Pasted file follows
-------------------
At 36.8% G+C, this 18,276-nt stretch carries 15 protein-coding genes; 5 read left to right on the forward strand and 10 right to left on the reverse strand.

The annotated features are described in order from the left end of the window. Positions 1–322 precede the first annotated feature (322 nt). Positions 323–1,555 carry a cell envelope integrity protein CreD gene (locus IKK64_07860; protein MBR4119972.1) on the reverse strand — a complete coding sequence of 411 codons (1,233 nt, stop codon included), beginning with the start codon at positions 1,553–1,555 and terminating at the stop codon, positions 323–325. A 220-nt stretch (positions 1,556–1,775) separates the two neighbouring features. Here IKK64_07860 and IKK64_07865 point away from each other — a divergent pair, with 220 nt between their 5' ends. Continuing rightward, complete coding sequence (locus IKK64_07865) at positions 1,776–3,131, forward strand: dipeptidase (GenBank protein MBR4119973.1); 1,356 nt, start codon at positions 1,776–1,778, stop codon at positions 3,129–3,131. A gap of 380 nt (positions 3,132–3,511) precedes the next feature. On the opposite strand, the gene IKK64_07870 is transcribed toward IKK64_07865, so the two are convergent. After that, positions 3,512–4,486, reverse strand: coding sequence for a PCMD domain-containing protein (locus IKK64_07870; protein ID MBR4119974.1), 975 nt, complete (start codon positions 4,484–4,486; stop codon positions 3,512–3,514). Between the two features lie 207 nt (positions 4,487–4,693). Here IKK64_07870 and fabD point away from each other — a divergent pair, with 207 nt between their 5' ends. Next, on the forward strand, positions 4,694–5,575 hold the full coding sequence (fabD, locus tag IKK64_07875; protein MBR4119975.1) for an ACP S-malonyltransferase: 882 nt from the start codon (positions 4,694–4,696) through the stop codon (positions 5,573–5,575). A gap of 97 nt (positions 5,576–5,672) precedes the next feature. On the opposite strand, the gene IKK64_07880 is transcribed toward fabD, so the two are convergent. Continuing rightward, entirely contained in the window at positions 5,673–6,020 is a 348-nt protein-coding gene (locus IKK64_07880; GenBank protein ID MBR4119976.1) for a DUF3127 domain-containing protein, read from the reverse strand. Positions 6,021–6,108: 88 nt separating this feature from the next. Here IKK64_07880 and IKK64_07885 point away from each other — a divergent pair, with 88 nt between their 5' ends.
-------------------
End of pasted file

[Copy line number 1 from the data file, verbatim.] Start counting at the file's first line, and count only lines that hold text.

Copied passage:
At 36.8% G+C, this 18,276-nt stretch carries 15 protein-coding genes; 5 read left to right on the forward strand and 10 right to left on the reverse strand.